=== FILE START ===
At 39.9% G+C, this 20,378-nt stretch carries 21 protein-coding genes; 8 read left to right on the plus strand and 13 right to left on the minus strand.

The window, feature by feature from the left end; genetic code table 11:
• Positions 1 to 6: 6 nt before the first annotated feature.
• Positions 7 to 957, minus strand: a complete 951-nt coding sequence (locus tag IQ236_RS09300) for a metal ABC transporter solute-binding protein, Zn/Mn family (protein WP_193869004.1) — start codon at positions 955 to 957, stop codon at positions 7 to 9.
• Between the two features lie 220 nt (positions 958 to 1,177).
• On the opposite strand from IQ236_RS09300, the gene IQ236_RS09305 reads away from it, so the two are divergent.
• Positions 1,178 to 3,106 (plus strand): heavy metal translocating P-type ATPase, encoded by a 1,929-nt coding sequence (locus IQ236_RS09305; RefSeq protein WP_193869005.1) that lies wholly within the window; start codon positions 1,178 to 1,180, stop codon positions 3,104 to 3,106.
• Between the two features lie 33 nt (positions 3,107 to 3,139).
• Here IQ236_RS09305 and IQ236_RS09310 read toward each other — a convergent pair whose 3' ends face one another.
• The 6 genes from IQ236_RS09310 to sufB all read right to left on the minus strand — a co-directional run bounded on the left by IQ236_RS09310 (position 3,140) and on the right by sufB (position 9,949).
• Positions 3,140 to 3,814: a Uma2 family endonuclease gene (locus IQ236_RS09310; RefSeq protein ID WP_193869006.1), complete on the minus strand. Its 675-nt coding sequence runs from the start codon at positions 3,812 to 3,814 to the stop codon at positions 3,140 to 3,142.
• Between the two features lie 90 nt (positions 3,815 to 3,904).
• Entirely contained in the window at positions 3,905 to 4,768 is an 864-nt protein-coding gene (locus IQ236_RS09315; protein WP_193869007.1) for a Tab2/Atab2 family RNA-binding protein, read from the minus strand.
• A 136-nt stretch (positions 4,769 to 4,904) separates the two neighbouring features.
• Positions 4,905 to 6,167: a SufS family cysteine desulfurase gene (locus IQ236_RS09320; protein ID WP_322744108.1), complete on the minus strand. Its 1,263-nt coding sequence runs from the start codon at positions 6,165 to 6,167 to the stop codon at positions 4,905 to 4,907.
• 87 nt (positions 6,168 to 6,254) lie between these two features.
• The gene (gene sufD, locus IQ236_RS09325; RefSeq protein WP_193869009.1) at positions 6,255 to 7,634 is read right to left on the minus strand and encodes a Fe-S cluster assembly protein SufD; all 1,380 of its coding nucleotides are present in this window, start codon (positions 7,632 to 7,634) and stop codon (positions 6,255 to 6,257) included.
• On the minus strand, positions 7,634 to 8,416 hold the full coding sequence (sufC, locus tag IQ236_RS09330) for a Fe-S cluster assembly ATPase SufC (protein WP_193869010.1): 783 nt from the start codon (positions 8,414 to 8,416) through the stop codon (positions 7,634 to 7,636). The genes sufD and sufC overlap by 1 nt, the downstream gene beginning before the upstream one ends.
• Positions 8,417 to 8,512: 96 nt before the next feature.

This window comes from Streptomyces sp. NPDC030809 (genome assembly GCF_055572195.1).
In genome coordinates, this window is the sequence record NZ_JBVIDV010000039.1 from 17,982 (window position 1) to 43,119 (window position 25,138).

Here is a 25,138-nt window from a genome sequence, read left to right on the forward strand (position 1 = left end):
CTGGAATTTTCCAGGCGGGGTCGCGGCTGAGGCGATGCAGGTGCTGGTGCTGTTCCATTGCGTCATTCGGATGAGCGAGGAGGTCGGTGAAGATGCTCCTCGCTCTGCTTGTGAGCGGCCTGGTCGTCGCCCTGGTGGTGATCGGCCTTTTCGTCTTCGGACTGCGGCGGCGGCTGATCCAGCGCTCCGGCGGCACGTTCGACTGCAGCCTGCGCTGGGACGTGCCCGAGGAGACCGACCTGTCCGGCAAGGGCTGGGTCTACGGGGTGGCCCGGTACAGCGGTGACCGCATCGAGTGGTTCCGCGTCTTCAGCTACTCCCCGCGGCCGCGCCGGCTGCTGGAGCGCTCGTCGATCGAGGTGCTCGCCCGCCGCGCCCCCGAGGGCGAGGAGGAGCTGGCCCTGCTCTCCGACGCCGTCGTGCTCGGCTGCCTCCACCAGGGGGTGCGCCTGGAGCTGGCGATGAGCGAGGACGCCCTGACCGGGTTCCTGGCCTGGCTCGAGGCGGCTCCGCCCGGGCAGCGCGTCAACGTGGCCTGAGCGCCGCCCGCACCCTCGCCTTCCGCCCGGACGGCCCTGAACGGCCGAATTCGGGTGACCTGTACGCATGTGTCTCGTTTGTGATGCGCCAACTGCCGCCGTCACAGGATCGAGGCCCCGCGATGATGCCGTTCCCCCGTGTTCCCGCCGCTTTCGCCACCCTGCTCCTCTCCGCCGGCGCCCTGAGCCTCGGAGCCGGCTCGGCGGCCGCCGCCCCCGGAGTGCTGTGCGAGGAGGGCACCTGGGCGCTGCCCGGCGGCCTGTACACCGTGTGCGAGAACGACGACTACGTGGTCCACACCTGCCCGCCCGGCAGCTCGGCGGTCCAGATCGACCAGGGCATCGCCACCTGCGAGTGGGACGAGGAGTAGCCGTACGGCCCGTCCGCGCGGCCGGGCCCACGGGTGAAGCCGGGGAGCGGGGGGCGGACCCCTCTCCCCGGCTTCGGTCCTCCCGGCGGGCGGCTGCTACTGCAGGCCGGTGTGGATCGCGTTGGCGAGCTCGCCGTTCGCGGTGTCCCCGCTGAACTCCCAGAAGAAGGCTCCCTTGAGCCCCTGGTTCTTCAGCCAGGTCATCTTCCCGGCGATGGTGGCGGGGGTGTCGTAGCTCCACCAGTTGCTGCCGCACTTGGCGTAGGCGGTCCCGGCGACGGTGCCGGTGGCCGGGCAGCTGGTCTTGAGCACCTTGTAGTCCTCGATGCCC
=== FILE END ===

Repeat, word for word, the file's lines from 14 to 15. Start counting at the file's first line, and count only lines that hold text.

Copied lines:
• A 136-nt stretch (positions 4,769 to 4,904) separates the two neighbouring features.
• Positions 4,905 to 6,167: a SufS family cysteine desulfurase gene (locus IQ236_RS09320; protein ID WP_322744108.1), complete on the minus strand. Its 1,263-nt coding sequence runs from the start codon at positions 6,165 to 6,167 to the stop codon at positions 4,905 to 4,907.